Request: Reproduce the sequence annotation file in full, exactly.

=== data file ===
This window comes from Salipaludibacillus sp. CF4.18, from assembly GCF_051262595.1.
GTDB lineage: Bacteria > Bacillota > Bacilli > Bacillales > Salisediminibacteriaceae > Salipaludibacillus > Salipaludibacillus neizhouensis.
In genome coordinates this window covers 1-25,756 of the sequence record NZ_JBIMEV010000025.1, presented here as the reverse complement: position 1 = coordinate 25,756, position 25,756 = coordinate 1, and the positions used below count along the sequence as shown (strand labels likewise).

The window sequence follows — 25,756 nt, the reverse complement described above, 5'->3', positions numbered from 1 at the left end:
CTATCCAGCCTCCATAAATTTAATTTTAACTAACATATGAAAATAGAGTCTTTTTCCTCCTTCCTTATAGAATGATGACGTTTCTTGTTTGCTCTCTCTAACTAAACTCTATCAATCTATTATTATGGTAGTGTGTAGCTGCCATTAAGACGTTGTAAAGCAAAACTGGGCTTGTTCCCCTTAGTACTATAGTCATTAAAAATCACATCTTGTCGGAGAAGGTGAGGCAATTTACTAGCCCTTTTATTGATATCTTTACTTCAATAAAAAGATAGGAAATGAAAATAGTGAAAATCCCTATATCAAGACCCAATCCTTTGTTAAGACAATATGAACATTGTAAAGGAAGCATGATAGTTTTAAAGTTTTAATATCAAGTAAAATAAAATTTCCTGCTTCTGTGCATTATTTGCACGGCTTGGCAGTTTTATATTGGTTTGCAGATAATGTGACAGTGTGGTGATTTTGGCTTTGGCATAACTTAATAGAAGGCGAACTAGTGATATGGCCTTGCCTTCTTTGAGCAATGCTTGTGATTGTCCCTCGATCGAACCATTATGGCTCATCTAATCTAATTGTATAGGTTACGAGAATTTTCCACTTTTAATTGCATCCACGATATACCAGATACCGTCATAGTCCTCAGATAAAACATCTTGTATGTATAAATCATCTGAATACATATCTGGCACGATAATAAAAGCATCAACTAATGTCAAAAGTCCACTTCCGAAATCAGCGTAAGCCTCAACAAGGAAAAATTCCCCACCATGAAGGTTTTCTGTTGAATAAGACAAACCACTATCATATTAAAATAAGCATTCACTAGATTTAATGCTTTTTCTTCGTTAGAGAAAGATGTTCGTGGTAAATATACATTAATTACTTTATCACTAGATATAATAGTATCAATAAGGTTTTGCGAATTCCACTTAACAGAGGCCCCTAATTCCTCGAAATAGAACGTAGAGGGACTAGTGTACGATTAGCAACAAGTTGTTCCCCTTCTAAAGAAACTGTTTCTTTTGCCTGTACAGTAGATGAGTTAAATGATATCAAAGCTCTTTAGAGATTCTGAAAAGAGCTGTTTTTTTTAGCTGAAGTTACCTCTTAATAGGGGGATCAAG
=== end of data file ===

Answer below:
This window comes from Salipaludibacillus sp. CF4.18, from assembly GCF_051262595.1.
GTDB lineage: Bacteria > Bacillota > Bacilli > Bacillales > Salisediminibacteriaceae > Salipaludibacillus > Salipaludibacillus neizhouensis.
In genome coordinates this window covers 1-25,756 of the sequence record NZ_JBIMEV010000025.1, presented here as the reverse complement: position 1 = coordinate 25,756, position 25,756 = coordinate 1, and the positions used below count along the sequence as shown (strand labels likewise).

The window sequence follows — 25,756 nt, the reverse complement described above, 5'->3', positions numbered from 1 at the left end:
CTATCCAGCCTCCATAAATTTAATTTTAACTAACATATGAAAATAGAGTCTTTTTCCTCCTTCCTTATAGAATGATGACGTTTCTTGTTTGCTCTCTCTAACTAAACTCTATCAATCTATTATTATGGTAGTGTGTAGCTGCCATTAAGACGTTGTAAAGCAAAACTGGGCTTGTTCCCCTTAGTACTATAGTCATTAAAAATCACATCTTGTCGGAGAAGGTGAGGCAATTTACTAGCCCTTTTATTGATATCTTTACTTCAATAAAAAGATAGGAAATGAAAATAGTGAAAATCCCTATATCAAGACCCAATCCTTTGTTAAGACAATATGAACATTGTAAAGGAAGCATGATAGTTTTAAAGTTTTAATATCAAGTAAAATAAAATTTCCTGCTTCTGTGCATTATTTGCACGGCTTGGCAGTTTTATATTGGTTTGCAGATAATGTGACAGTGTGGTGATTTTGGCTTTGGCATAACTTAATAGAAGGCGAACTAGTGATATGGCCTTGCCTTCTTTGAGCAATGCTTGTGATTGTCCCTCGATCGAACCATTATGGCTCATCTAATCTAATTGTATAGGTTACGAGAATTTTCCACTTTTAATTGCATCCACGATATACCAGATACCGTCATAGTCCTCAGATAAAACATCTTGTATGTATAAATCATCTGAATACATATCTGGCACGATAATAAAAGCATCAACTAATGTCAAAAGTCCACTTCCGAAATCAGCGTAAGCCTCAACAAGGAAAAATTCCCCACCATGAAGGTTTTCTGTTGAATAAGACAAACCACTATCATATTAAAATAAGCATTCACTAGATTTAATGCTTTTTCTTCGTTAGAGAAAGATGTTCGTGGTAAATATACATTAATTACTTTATCACTAGATATAATAGTATCAATAAGGTTTTGCGAATTCCACTTAACAGAGGCCCCTAATTCCTCGAAATAGAACGTAGAGGGACTAGTGTACGATTAGCAACAAGTTGTTCCCCTTCTAAAGAAACTGTTTCTTTTGCCTGTACAGTAGATGAGTTAAATGATATCAAAGCTCTTTAGAGATTCTGAAAAGAGCTGTTTTTTTTAGCTGAAGTTACCTCTTAATAGGGGGATCAAG